“Yes…” Netya said, then added softly, “For wishing every day that we were not daughters of the court and for yearning to be able to go off into the forest on grand adventures, slaying dragons like the heroes, we sure don’t know very much about how to survive, do we?”
I sighed. “You’re right. But one day we will. Maybe this is our practice, hmm?”
I heard rather than saw Netya smile in the darkness. “Maybe. Come on. Let’s go in.”
Back in the cabin, Thalon seemed to have recovered a bit, and was busy tearing strips from the green fabric for a new bandage. He looked up when we entered, and seeing our arms full of firewood, he laughed. “I was beginning to think you’d never come back, and here you are bringing half the forest with you. Now I shan’t have to go out myself and gather wood. This place is better prepared than I thought…Thank you.” He smiled.
I sighed inwardly with relief. Thalon seemed to be nearly back to himself again. Depositing my armload of wood on the hearth beside the fire, I asked Thalon if he would teach us to light a fire. He nodded seriously, and setting aside the cloth, drew a small box from an inside pocket of his tunic. Opening it, he took out a piece of stone and a small square of charred cloth. Setting these aside, he drew his knife from its sheath and began shaving small pieces of wood to use as kindling. Motioning Netya and I to sit beside him, he passed the knife and the wood to us. “You try. You want to make small shavings that will catch fire easily. If you don’t have a knife with you, very small twigs will work alright, or dry bark from a birch tree. Sometimes dead pine needles will work too, but they must be completely dead and quite dry, or they just smolder. Ok?”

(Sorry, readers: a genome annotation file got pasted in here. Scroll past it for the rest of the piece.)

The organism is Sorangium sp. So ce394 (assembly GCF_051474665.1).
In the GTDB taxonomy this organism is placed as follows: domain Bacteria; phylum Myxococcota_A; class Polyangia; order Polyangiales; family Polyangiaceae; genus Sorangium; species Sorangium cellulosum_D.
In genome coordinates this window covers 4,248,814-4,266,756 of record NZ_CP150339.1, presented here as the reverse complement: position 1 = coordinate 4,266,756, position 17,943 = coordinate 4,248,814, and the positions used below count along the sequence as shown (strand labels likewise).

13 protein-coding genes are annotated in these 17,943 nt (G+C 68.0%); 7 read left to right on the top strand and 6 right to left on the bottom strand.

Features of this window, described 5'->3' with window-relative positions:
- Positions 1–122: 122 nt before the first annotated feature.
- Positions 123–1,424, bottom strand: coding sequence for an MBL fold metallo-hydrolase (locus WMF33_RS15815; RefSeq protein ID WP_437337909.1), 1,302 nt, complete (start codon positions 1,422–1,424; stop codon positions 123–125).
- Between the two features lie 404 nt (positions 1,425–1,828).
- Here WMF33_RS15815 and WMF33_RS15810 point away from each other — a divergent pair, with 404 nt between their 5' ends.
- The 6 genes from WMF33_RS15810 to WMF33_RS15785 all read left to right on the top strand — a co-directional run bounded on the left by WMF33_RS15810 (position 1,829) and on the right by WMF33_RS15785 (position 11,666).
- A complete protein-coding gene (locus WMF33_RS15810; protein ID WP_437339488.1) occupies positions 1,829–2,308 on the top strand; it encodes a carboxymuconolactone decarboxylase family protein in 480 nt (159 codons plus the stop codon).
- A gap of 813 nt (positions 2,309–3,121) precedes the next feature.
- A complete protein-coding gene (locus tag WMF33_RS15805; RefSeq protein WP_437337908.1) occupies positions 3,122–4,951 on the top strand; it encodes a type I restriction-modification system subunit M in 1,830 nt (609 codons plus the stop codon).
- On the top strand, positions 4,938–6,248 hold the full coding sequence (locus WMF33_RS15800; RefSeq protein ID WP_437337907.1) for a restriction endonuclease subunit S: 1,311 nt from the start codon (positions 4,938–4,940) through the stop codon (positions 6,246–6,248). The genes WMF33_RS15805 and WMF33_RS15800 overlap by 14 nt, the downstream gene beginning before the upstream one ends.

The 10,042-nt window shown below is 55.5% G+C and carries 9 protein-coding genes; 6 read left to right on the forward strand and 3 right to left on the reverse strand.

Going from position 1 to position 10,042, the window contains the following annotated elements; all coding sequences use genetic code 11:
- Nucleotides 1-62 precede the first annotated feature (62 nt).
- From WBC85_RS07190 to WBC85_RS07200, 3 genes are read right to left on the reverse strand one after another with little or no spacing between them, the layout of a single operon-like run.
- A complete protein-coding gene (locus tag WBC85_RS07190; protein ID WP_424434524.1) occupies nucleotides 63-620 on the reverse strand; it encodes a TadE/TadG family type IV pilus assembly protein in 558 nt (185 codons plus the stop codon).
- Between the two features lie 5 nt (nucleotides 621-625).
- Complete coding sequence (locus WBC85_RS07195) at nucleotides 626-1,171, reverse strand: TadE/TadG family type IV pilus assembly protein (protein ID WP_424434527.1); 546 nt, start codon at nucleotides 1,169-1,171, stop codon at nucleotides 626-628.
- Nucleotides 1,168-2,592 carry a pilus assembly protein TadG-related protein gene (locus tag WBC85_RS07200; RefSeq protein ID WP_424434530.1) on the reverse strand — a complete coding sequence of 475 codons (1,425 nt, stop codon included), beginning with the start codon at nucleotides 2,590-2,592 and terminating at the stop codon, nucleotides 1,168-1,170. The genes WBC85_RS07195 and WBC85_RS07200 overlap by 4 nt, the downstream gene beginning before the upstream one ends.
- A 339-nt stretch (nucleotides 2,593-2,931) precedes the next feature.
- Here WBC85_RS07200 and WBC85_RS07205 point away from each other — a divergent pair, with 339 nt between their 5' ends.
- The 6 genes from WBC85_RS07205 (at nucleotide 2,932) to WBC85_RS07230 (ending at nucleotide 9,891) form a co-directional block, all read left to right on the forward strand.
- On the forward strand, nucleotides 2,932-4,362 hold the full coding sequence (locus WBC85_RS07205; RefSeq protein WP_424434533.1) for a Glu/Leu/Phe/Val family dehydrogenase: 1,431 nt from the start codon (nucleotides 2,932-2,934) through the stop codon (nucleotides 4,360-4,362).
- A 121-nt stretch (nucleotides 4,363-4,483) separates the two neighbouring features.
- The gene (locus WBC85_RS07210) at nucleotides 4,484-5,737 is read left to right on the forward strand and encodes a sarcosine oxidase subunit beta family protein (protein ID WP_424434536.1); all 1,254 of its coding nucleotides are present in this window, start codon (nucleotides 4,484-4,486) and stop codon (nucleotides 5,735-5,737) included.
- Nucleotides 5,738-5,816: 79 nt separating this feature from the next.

We nodded, and I passed his knife carefully back to him. Thalon then pushed the pile of shavings into the center of the hearth and laid the small square of charred cloth on top, explaining, “This is called tinder. It’s a piece of linen fabric that has been charred so that it will light on fire with the smallest spark.” He grinned at me, adding, “Rather like Netya. But perhaps we shouldn’t go there…” He smiled innocently at Netya, who glared back at him good-naturedly.
I laughed. “Come on, Thalon, stop insulting people and show us how to light it!”
“You’re next, Alasse,” he said, laughing, and picked up the bit of stone. “This is flint. Very good for making sparks with. Other kinds of stone can be used, but I think flint works best. You strike it with the dull edge of a knife and it makes sparks. Here, let me show you.” Thalon picked up the knife, bringing it down sharply on the flint. A shower of small sparks fell to the hearth, fizzing out on the stone. I jumped in surprise, and Thalon laughed. “Goof. It’s not going to hurt you. The sparks are so small they don’t really hurt if they touch you. Here, you try it. Hold the flint like this,” he said, putting it in my hand. “Now. Strike it hard with the dull edge of the knife.”